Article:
We now discuss how Spoon deals with the processing of annotations. Java annotations enable developers to embed metadata in their programs. Although by themselves annotations have no explicit semantics, they can be used by frameworks as markers for altering the behavior of the programs that they annotate. This interpretation of annotations can result, for example, on the configuration of services provided by a middleware platform or on the alteration of the program source code.

Annotation processing is the process by which a pre-processor modifies an annotated program as directed by its annotations during a pre-compilation phase. The Java compiler offers the possibility of compile-time processing of annotations via the API provided under the javax.annotation.processing package. Classes implementing the javax.annotation.processing.Process interface are used by the Java compiler to process annotations present in a client program. The client code is modeled by the classes of the javax.lang.model package (although Java 8 has introduced finer-grained annotations, but not on any arbitrary code elements). It is partially modeled: only types, methods, fields and parameter declarations can carry annotations. Furthermore, the model does not allow the developer to modify the client code, it only allows adding new classes.

The Spoon annotation processor overcomes those two limitations: it can handle annotations on any arbitrary code elements (including within method bodies), and it supports the modification of the existing code.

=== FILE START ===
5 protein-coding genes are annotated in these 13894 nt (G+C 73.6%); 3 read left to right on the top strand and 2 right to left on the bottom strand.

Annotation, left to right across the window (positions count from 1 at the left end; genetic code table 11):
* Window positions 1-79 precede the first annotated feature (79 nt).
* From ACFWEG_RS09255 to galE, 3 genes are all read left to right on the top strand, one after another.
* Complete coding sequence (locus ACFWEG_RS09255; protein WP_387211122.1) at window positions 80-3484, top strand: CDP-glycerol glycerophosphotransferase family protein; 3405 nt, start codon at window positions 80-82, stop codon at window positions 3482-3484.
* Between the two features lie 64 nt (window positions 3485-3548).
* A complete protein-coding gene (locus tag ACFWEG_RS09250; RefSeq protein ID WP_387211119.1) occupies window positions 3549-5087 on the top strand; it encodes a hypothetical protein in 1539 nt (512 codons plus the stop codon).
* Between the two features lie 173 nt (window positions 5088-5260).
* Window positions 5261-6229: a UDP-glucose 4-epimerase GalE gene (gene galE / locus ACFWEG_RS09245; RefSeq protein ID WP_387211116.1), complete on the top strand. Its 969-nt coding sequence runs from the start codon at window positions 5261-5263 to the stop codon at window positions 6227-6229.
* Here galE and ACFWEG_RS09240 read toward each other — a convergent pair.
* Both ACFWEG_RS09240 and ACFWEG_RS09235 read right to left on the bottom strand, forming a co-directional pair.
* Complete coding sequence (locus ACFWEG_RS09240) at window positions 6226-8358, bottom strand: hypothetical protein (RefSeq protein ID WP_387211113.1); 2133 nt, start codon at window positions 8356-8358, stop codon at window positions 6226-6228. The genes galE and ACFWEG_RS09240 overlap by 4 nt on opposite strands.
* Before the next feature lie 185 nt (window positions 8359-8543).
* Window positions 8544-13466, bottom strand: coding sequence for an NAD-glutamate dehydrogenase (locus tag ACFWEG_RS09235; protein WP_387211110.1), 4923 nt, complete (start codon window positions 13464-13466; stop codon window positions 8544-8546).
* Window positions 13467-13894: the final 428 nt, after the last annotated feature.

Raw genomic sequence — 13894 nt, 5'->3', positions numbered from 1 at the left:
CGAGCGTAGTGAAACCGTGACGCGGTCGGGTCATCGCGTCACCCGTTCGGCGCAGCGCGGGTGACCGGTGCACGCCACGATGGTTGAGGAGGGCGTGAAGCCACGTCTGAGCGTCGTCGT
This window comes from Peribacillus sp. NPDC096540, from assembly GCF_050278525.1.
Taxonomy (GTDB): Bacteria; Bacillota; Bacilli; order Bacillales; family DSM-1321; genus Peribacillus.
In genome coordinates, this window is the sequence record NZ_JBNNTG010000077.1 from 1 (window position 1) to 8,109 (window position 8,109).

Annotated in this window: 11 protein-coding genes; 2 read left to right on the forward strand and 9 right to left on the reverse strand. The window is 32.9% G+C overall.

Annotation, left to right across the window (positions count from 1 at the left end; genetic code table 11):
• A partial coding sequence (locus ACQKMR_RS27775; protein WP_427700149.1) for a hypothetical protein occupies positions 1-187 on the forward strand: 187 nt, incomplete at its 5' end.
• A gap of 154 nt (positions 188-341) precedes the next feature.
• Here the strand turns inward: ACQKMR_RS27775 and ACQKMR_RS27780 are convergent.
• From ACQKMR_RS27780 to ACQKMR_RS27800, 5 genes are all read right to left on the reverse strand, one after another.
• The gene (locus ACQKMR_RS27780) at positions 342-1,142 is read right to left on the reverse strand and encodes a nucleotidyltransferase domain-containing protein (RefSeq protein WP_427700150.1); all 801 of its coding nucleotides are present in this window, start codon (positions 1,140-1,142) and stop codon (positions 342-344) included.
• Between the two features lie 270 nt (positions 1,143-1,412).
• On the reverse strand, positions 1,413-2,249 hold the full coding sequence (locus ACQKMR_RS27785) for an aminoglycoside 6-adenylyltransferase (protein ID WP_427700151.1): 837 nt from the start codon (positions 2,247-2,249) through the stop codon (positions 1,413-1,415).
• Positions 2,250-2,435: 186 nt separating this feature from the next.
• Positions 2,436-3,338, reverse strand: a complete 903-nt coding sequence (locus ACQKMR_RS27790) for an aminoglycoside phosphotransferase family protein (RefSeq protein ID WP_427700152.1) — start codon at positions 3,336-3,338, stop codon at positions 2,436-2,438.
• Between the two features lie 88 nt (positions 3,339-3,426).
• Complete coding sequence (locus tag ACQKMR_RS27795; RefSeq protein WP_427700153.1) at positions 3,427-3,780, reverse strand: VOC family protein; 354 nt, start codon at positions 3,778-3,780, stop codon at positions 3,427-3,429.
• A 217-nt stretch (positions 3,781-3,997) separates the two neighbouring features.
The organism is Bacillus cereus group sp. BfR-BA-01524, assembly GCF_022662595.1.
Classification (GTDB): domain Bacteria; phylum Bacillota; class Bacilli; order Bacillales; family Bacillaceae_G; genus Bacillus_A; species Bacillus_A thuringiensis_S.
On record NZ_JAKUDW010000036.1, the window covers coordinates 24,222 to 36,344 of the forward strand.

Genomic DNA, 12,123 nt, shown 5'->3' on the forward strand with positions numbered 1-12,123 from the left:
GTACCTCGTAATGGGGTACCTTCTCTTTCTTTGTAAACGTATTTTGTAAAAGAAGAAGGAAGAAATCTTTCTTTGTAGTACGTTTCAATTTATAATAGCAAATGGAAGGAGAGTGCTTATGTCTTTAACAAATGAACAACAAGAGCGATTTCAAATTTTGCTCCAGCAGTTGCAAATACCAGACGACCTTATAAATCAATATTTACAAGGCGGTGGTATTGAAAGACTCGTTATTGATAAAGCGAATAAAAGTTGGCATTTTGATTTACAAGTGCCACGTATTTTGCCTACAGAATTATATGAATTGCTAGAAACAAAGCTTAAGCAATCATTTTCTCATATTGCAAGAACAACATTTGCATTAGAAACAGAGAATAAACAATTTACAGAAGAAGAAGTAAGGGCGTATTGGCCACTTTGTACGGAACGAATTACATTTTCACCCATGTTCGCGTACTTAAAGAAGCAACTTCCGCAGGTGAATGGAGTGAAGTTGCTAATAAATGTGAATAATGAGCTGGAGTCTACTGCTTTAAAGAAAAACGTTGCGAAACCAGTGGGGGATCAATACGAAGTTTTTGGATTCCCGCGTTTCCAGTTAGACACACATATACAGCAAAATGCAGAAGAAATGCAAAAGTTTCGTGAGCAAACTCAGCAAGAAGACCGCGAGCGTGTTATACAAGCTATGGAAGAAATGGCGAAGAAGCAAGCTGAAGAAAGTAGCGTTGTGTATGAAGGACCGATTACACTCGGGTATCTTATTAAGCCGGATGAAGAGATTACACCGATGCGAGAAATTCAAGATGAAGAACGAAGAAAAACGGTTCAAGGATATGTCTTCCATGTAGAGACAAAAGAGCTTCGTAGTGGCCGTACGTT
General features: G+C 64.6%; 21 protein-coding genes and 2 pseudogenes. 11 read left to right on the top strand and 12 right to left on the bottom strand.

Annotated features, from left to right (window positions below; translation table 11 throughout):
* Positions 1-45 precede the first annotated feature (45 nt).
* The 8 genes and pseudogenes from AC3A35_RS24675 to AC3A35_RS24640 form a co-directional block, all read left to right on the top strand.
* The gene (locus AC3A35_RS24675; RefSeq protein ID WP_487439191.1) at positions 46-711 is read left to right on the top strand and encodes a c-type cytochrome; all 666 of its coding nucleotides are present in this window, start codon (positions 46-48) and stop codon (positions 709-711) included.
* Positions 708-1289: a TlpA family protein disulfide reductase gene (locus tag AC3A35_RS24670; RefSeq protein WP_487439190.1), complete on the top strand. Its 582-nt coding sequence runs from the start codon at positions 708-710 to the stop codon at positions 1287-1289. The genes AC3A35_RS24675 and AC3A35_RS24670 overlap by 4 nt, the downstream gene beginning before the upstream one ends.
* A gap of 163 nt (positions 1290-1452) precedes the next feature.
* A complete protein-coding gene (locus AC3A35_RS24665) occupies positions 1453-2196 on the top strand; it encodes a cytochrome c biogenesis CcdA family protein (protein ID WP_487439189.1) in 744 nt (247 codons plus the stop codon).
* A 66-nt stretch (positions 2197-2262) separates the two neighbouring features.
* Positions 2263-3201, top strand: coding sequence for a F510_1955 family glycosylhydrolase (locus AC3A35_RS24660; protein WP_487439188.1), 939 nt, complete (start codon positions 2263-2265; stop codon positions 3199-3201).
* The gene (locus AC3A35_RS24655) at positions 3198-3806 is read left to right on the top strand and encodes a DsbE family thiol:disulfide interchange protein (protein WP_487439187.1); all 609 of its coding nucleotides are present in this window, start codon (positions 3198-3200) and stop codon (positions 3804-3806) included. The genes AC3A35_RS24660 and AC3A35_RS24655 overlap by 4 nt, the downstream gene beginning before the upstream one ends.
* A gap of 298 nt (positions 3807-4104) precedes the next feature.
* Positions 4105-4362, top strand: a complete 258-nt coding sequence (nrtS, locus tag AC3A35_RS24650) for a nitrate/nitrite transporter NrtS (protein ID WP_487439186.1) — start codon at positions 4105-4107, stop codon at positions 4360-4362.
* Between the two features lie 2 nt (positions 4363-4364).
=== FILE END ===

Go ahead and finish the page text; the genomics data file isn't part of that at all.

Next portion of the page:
Annotation Processing Example

Spoon provides developers with a way to specify the analyses and transformations associated with annotations. Annotations are metadata on code that start with @ in Java. For example, let us consider the example of a design-by-contract annotation. The annotation @NotNull, when placed on arguments of a method, will ensure that the argument is not null when the method is executed. The code below shows both the definition of the NotNull annotation type, and an example of its use.

public @interface NotNull{}

class Person{
	public void marry(@NotNull Person so){
			// Marrying logic...

The NotNull annotation type definition carries two meta-annotations (annotations on annotation definitions) stating which source code elements can be annotated (line 1), and that the annotation is intended for compile-time processing (line 2). The NotNull annotation is used on the argument of the marry method of the class Person. Without annotation processing, if the method marry is invoked with a null reference, a NullPointerException would be thrown by the Java virtual machine when invoking the method isMarried in line 7.